A poll by Survation for the Unions21 Fair Work Commission has revealed that 72% of British workers feel that employers have more power than employees, with average employees feeling that employers have more than twice as much power in the workplace as they do. Full data tables are available here.
The poll also highlighted significant concern among employees that this unequal power relationship is being abused by their employers; when asked what they considered the top issue that unions need to concentrate on improving, “Protection from bad employers” was rated top, listed by 27% of employees; equivalent to 8 million of the UK workforce.
The main causes of this imbalance seem to be a rise in part-time over full-time work and lack of job security due to high unemployment, both of which give employers leverage to exploit their workers. “Job security” was rated the second most important issue for unions to address, by 26% of respondents, with pay issues close behind on 24.6%. Meanwhile 16%
of part-time workers said that they felt employees had “no power” at all in the workplace compared to 10% among full-time workers.
Changing work patterns during the recession mean more people are in part-time work. Around 865,000 more people are out of work than before the banking crisis began in 2007. The number of people in full-time jobs has fallen by 399,000, while the number in part-time employment has increased by 713,000. A quarter of those in part-time roles saying they want to work longer each week, official figures show. Over half of all respondents, 56%, feel that issues of unfairness were more often avoided than acknowledged and resolved in their workplace.
Commenting on the data Dan Whittle, Director of Unions21 said: “”These figures suggest that the rise of part-time and insecure work is breeding a feeling of powerlessness among working people. As part of our Fair Work Commission we’ll be looking at ways to right the power imbalance. Exploitation is more likely if Britain doesn’t sort out this power problem.”
“What’s very worrying is that more than 1 in 10 don’t feel they have any power at all.”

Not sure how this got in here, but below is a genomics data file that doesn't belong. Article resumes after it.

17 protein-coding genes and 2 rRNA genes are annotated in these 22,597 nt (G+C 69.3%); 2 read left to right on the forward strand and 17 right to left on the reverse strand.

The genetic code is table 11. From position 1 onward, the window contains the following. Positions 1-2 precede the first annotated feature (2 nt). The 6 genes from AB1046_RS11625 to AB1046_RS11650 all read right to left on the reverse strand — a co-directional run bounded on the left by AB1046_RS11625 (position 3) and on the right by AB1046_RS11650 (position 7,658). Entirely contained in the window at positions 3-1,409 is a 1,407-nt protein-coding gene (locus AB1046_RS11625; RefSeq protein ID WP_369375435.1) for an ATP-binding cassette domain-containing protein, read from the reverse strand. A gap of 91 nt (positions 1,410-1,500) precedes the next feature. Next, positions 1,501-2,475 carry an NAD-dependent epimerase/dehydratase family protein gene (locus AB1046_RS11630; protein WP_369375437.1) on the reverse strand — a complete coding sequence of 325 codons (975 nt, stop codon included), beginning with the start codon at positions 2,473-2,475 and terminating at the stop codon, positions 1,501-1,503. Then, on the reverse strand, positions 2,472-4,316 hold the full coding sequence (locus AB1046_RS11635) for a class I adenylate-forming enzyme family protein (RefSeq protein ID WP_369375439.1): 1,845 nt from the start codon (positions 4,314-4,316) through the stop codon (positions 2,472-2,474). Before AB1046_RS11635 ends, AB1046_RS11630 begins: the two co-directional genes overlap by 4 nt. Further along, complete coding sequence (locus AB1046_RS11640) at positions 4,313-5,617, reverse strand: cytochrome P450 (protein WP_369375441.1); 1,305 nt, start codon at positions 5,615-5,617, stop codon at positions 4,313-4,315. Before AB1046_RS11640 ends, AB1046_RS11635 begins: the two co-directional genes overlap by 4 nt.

“Most working people think issues of unfairness aren’t being acknowledged and resolved in their workplace. This should concern business: unfair treatment breeds disengagement and poor productivity, putting the recovery at risk. Employees should feel empowered to raise and resolve unfairness – in too many workplaces that’s not happening. It’s a case of fairness forgotten in UK Plc.”
Commenting on the polling Sue Ferns, Chair of Unions21 said: “The majority of part-time workers are women, who often feel undervalued at all levels of the labour market. Unions know only too well that despite protection in law, in practice women
working part-time continue to be less favourably treated at work. Many are working well below their potential and still face outdated attitudes that hold back their career development.”
Damian Lyons Lowe, Chief Executive of Survation who conducted the poll said “in a time of economic uncertainty a clear 72% of full time and 77% of part-time employees in this survey (and therefore most of the UK’s workforce) indicate they feel their employers hold the balance of power in their workplace. In addition, relating to what unions should focus on improving for their members, “protection from bad employers” and “job security” were ranked higher than pay – with the difference being even more noticeable for those working part-time – indicating the UK’s workforce is under some considerable strain.”